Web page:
When I moved to National Grid in 2015, we had something called the Power Responsive Programme, which recognised that to manage a system with lots of wind and solar power, instead of generation following demand we really needed these things running the whole time and to shift it so that demand followed generation. We did that using big industrial customers and now we’re thinking about this for domestic use. None of us want to really think about moving energy around in our homes, so this needs to work without customers having to actively engage. There has also been a great trial this winter called Demand Flexibility which incentivises consumers to reduce their electricity usage at peak times. It hasn’t had to be used many times as this winter was warmer than average, but early results demonstrated that people are willing to change their habits.

Will automation and AI have a significant impact on our future energy usage?

I think they will. If I take my own situation right now, I’m sitting in Saudi Arabia, but I have Hive on my phone and I can set temperatures and see when my heating is coming on in the UK. With energy getting more expensive we’re all intervening more. It’s not strictly about automation but you start by having more information and then you layer AI and automation over the top. However, if we can get better energy efficiency and insulate homes I think that’s a more important step than fancy automation.

It’s really important to make sure that it’s socially equitable as well. I worry about things like solar panels too which can be prohibitively expensive for many people. How do you make sure that some households don’t get left behind?

What are the best ways to ease the transition to renewable energy?

Ease is an interesting word because it is a transition and it is challenging but it’s definitely doable. For me it’s about making sure that the benefits of renewable energy are reflected in the bills of consumers. When you look at wind farms, the old wind farms are getting the power price plus a top-up because it was always felt they would cost more than the normal energy price. Newer wind farms get a fixed price, so when energy prices are really high the wind farms are paying back into a fund which goes back to customers, helping to pull down the price. We need to make sure these benefits are being seen by consumers so that we get more buy-in.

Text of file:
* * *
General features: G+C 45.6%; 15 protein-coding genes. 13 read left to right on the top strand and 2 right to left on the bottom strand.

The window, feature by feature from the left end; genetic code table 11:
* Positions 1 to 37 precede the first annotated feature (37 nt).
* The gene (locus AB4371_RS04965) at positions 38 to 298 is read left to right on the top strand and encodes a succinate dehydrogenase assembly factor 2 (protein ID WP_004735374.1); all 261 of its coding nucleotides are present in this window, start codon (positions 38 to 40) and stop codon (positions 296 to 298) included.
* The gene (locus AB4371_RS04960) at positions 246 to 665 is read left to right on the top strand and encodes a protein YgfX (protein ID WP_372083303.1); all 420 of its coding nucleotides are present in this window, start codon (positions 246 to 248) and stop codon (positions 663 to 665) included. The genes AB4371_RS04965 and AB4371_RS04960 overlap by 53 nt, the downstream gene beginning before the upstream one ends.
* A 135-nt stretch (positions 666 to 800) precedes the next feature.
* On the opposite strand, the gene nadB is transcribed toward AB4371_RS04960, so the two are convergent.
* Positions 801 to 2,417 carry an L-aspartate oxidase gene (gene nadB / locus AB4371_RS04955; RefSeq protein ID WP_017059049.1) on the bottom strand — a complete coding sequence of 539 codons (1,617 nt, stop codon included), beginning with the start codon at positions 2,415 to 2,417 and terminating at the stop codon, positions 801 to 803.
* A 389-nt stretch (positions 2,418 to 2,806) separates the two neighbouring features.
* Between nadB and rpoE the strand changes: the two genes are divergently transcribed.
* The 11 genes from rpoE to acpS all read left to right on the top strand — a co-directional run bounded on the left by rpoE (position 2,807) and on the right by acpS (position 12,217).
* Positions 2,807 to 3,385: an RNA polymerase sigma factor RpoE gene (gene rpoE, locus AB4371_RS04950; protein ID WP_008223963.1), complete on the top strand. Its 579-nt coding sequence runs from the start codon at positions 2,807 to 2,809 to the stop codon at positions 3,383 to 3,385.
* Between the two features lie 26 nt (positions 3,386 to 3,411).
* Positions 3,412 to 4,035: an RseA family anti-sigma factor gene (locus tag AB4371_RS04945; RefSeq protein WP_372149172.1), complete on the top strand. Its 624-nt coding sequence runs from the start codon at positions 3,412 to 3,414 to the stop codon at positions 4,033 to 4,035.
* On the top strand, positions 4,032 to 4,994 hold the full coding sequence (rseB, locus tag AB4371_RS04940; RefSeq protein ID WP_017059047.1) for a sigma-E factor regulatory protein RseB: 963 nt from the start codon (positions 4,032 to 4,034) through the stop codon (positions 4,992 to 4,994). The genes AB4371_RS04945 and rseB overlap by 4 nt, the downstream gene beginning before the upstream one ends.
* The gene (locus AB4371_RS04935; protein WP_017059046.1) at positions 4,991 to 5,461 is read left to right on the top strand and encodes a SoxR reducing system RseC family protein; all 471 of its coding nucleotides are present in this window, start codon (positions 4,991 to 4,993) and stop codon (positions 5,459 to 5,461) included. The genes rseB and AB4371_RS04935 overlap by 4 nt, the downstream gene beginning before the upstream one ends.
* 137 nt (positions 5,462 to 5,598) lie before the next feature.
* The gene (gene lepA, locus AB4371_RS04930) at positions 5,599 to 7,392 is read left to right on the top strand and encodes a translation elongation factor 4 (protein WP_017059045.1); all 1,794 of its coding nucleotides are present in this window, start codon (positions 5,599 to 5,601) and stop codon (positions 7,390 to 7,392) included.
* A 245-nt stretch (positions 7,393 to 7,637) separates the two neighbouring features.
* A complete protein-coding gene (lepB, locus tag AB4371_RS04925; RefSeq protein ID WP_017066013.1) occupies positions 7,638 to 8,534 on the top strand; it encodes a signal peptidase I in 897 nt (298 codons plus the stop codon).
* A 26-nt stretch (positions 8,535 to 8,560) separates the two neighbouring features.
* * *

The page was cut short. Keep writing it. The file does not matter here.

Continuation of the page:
One of the main challenges is the transmission grid. We need to build more wires. By 2027 the boundary between Scotland and England will likely be constrained approximately 75% of the time, and that means 75% of the time we can’t use all of the wind power that’s being produced in Scotland and we need to find ways of alleviating that. One way is building more wires and another is getting more demand in Scotland.

Braes of Doune wind farm. Photography: Richard Webb, Creative Commons

What about storing some of this energy?

Batteries and storage can do a lot but they only run for an hour or two and when the wind doesn’t blow it sometimes doesn’t blow for days. We’ve got the same problem in Saudi; we’re going to have mostly solar power, so what do we do at night for example?

When I was working at Sembcorp we were looking at different solutions. The storage of hydrogen is quite tricky. Carbon capture and storage is an option but you still have to burn gas to capture the carbon. Ammonia is slightly more stable and storable than hydrogen, although it is still pretty difficult to handle. The Helios Project at Neom has the biggest electrolyser in the world and they will use it to produce ammonia to transport around the world.

One of the things I love about energy is that it stretches me intellectually on the engineering side, and it’s got all of the social and commercial aspects too. Whenever you go round to a neighbour’s house they always want to ask questions about how energy works! So you’re never short of a conversation either.

What are your hopes for the future of the energy sector?

My primary hope is that the energy sector continues to innovate so that we have a net zero electricity system by 2035. I hope that it is safe, secure and affordable and that we think about all energy, not just the electricity system. Decarbonisation of transport and heat is going to be incredibly important.

For us to succeed we need to continue attracting talented, creative and passionate people into the sector. It’s such a rewarding industry to work in with a huge variety of roles, and it’s not just for STEM graduates. One of my best friends in the industry studied Classics at Cambridge.

I’ll be retired by 2035 but I still want to see it happen.

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Cathy is Director of Energy Operations at ENOWA, Neom, where she works to design a fully renewable energy system in Saudi Arabia. She has previously held positions at Sembcorp Energy UK, National Grid ESO and EDF Energy. In 2022 Cathy was awarded an OBE for services to the Energy Sector and the Promotion of Decarbonisation.